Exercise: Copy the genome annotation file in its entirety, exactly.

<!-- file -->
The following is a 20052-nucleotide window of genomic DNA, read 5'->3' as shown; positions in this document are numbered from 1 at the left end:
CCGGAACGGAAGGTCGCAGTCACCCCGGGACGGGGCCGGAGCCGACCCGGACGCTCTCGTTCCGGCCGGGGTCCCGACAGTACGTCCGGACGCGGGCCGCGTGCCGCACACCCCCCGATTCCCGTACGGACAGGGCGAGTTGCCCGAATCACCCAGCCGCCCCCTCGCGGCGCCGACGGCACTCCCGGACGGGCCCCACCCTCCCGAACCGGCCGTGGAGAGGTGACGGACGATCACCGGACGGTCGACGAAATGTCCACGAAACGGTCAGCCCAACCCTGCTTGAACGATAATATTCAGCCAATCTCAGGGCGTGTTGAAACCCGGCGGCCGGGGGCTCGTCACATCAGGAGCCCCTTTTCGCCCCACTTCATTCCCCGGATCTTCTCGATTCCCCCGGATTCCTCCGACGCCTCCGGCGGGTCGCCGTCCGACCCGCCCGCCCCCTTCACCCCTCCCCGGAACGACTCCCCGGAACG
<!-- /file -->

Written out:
The following is a 20052-nucleotide window of genomic DNA, read 5'->3' as shown; positions in this document are numbered from 1 at the left end:
CCGGAACGGAAGGTCGCAGTCACCCCGGGACGGGGCCGGAGCCGACCCGGACGCTCTCGTTCCGGCCGGGGTCCCGACAGTACGTCCGGACGCGGGCCGCGTGCCGCACACCCCCCGATTCCCGTACGGACAGGGCGAGTTGCCCGAATCACCCAGCCGCCCCCTCGCGGCGCCGACGGCACTCCCGGACGGGCCCCACCCTCCCGAACCGGCCGTGGAGAGGTGACGGACGATCACCGGACGGTCGACGAAATGTCCACGAAACGGTCAGCCCAACCCTGCTTGAACGATAATATTCAGCCAATCTCAGGGCGTGTTGAAACCCGGCGGCCGGGGGCTCGTCACATCAGGAGCCCCTTTTCGCCCCACTTCATTCCCCGGATCTTCTCGATTCCCCCGGATTCCTCCGACGCCTCCGGCGGGTCGCCGTCCGACCCGCCCGCCCCCTTCACCCCTCCCCGGAACGACTCCCCGGAACG